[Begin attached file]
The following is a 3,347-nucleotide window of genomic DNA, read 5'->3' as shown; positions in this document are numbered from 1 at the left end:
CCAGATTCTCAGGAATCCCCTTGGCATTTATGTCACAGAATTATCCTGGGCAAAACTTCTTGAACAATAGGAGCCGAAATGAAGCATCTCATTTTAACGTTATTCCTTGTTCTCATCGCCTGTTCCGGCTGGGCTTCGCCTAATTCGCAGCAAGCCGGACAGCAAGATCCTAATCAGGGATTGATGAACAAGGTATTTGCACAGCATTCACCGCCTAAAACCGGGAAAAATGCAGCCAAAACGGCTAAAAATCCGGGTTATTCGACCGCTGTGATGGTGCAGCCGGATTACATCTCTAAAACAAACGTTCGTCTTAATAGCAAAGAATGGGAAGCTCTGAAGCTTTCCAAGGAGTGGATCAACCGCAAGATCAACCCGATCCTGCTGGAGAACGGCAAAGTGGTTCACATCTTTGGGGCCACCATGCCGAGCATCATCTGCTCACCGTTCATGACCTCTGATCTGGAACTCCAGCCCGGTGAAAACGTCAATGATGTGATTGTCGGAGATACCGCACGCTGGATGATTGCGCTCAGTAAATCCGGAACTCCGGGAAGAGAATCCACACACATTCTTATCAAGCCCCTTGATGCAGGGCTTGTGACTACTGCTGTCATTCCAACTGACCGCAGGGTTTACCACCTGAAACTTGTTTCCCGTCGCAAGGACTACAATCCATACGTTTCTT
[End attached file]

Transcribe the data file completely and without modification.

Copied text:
The following is a 3,347-nucleotide window of genomic DNA, read 5'->3' as shown; positions in this document are numbered from 1 at the left end:
CCAGATTCTCAGGAATCCCCTTGGCATTTATGTCACAGAATTATCCTGGGCAAAACTTCTTGAACAATAGGAGCCGAAATGAAGCATCTCATTTTAACGTTATTCCTTGTTCTCATCGCCTGTTCCGGCTGGGCTTCGCCTAATTCGCAGCAAGCCGGACAGCAAGATCCTAATCAGGGATTGATGAACAAGGTATTTGCACAGCATTCACCGCCTAAAACCGGGAAAAATGCAGCCAAAACGGCTAAAAATCCGGGTTATTCGACCGCTGTGATGGTGCAGCCGGATTACATCTCTAAAACAAACGTTCGTCTTAATAGCAAAGAATGGGAAGCTCTGAAGCTTTCCAAGGAGTGGATCAACCGCAAGATCAACCCGATCCTGCTGGAGAACGGCAAAGTGGTTCACATCTTTGGGGCCACCATGCCGAGCATCATCTGCTCACCGTTCATGACCTCTGATCTGGAACTCCAGCCCGGTGAAAACGTCAATGATGTGATTGTCGGAGATACCGCACGCTGGATGATTGCGCTCAGTAAATCCGGAACTCCGGGAAGAGAATCCACACACATTCTTATCAAGCCCCTTGATGCAGGGCTTGTGACTACTGCTGTCATTCCAACTGACCGCAGGGTTTACCACCTGAAACTTGTTTCCCGTCGCAAGGACTACAATCCATACGTTTCTT